"Go'n outta' here Mikey, yer' shippin' off to th' sandbox next week. Go home an' see yer little girl, yeah?" The oily rag is balled up in Bill's hands, shoulders rising and falling in a shrug. Mike cants his head to the side, offering Bill up a nod and nothing more than a smile as he watches the older man shuffle out from inside of the garage's bay doors to the street. Sixteen days he's been working on that piece of shit car, sixteen days of slouching sales and long nights. Looking around at the car lot, there isn't much he can think of that keeps him here. The buzz of his phone in his pocket, however, reminds him why the village of Sleepy Hollow still matters.

"Hello Chestnut!" Both of Bill's brows go up as he shouts the embarassing welcomg into his phone, a smile rising up onto his lips. The voice on the other end is a grounding force for him, keeps him here, keeps him in a relationship that hasn't worked for almost as long as she's been alive. "How's my little girl doing eh? You home?" The question's a loaded one, he doesn't care where his daughter is, he cares where his wife is, what she's doing.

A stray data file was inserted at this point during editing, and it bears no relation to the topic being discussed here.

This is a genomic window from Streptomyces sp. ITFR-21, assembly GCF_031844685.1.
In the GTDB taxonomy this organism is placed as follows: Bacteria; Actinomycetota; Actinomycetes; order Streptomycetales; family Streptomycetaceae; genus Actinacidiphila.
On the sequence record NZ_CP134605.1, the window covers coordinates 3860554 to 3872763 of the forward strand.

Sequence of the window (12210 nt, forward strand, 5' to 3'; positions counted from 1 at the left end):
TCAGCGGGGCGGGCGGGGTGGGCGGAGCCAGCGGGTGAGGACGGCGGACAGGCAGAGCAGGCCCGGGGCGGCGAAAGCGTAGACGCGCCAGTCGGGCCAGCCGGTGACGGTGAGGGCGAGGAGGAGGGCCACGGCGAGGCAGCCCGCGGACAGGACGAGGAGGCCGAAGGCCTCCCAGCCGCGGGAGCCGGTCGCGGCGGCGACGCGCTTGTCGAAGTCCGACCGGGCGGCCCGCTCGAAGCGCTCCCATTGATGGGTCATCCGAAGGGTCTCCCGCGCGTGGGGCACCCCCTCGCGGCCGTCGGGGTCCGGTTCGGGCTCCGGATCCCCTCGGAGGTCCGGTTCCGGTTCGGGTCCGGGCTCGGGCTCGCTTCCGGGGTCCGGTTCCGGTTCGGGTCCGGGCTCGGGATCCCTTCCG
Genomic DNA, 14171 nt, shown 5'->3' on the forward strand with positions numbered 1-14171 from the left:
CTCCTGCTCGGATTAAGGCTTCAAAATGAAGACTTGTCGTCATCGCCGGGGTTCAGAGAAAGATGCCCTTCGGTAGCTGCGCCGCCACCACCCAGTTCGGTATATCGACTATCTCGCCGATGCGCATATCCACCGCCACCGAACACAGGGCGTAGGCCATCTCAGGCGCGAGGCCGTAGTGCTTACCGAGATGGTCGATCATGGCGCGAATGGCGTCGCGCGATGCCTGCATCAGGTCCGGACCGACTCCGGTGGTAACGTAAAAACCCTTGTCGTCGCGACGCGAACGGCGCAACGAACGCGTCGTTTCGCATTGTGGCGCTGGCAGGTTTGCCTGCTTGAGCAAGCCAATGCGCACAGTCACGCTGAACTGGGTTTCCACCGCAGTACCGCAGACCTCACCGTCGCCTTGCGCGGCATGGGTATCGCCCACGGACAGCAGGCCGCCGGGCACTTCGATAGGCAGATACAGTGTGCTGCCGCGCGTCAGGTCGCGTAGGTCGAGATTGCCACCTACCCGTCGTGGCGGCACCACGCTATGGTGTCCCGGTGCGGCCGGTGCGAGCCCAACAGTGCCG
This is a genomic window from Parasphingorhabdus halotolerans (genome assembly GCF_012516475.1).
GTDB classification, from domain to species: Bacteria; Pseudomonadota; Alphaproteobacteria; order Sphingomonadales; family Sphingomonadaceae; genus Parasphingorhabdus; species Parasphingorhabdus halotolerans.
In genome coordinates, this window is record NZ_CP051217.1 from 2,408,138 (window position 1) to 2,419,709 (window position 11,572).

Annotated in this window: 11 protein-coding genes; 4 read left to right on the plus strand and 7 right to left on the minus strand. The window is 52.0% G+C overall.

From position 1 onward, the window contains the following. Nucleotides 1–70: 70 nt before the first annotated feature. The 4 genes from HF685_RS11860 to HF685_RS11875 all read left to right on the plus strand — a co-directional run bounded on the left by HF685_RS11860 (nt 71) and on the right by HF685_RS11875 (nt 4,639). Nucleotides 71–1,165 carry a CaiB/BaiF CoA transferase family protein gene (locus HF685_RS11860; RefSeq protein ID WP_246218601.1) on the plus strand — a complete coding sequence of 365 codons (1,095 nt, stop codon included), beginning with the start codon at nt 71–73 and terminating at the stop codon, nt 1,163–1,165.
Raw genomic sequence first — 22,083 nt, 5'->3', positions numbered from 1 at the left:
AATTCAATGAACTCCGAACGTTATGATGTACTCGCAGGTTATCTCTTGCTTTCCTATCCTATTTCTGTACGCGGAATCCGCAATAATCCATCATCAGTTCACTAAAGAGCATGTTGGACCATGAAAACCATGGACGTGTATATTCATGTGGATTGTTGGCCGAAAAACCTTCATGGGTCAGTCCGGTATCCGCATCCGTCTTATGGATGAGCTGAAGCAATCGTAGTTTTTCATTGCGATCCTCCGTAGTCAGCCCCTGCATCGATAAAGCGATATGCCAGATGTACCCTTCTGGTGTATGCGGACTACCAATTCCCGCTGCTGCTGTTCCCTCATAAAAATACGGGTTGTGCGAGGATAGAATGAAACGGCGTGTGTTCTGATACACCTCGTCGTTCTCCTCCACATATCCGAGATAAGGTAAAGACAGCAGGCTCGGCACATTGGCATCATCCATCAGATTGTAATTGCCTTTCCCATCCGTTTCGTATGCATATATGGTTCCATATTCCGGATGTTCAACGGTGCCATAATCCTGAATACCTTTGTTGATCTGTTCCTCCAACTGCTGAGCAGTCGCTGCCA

A smile is offered to the air, weaving between a pair of used cars as he listens to her, the smile more genuine than any of the words offered to her. Helena knows just how strained the marraige is, and somehow it's the fact that she knows that makes it hard for Bill to explain how he feels to her. It makes it hard to be a father, when all his daughter sees is how he's strugglingto be a husband. But there's still that struggle, if nothing, he's taught her perseverence. One day he'll learn to regret that decision.